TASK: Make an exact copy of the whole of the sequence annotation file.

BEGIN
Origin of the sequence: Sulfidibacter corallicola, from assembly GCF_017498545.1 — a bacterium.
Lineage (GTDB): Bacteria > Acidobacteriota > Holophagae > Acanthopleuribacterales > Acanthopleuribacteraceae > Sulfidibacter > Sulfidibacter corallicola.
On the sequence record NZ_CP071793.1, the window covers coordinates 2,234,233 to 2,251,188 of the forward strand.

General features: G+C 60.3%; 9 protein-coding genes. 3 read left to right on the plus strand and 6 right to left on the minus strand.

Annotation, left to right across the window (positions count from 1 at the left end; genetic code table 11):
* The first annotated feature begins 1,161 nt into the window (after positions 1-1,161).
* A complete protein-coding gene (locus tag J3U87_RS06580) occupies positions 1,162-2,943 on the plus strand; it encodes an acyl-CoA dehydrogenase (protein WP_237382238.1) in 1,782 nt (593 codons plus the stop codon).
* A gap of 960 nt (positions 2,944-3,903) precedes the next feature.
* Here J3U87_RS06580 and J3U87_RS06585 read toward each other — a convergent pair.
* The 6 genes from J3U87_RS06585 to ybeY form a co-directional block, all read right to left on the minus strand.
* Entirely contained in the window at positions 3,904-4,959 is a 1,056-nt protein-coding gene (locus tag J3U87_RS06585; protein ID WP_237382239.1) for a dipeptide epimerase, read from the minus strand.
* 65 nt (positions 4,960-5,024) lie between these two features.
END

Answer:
Origin of the sequence: Sulfidibacter corallicola, from assembly GCF_017498545.1 — a bacterium.
Lineage (GTDB): Bacteria > Acidobacteriota > Holophagae > Acanthopleuribacterales > Acanthopleuribacteraceae > Sulfidibacter > Sulfidibacter corallicola.
On the sequence record NZ_CP071793.1, the window covers coordinates 2,234,233 to 2,251,188 of the forward strand.

General features: G+C 60.3%; 9 protein-coding genes. 3 read left to right on the plus strand and 6 right to left on the minus strand.

Annotation, left to right across the window (positions count from 1 at the left end; genetic code table 11):
* The first annotated feature begins 1,161 nt into the window (after positions 1-1,161).
* A complete protein-coding gene (locus tag J3U87_RS06580) occupies positions 1,162-2,943 on the plus strand; it encodes an acyl-CoA dehydrogenase (protein WP_237382238.1) in 1,782 nt (593 codons plus the stop codon).
* A gap of 960 nt (positions 2,944-3,903) precedes the next feature.
* Here J3U87_RS06580 and J3U87_RS06585 read toward each other — a convergent pair.
* The 6 genes from J3U87_RS06585 to ybeY form a co-directional block, all read right to left on the minus strand.
* Entirely contained in the window at positions 3,904-4,959 is a 1,056-nt protein-coding gene (locus tag J3U87_RS06585; protein ID WP_237382239.1) for a dipeptide epimerase, read from the minus strand.
* 65 nt (positions 4,960-5,024) lie between these two features.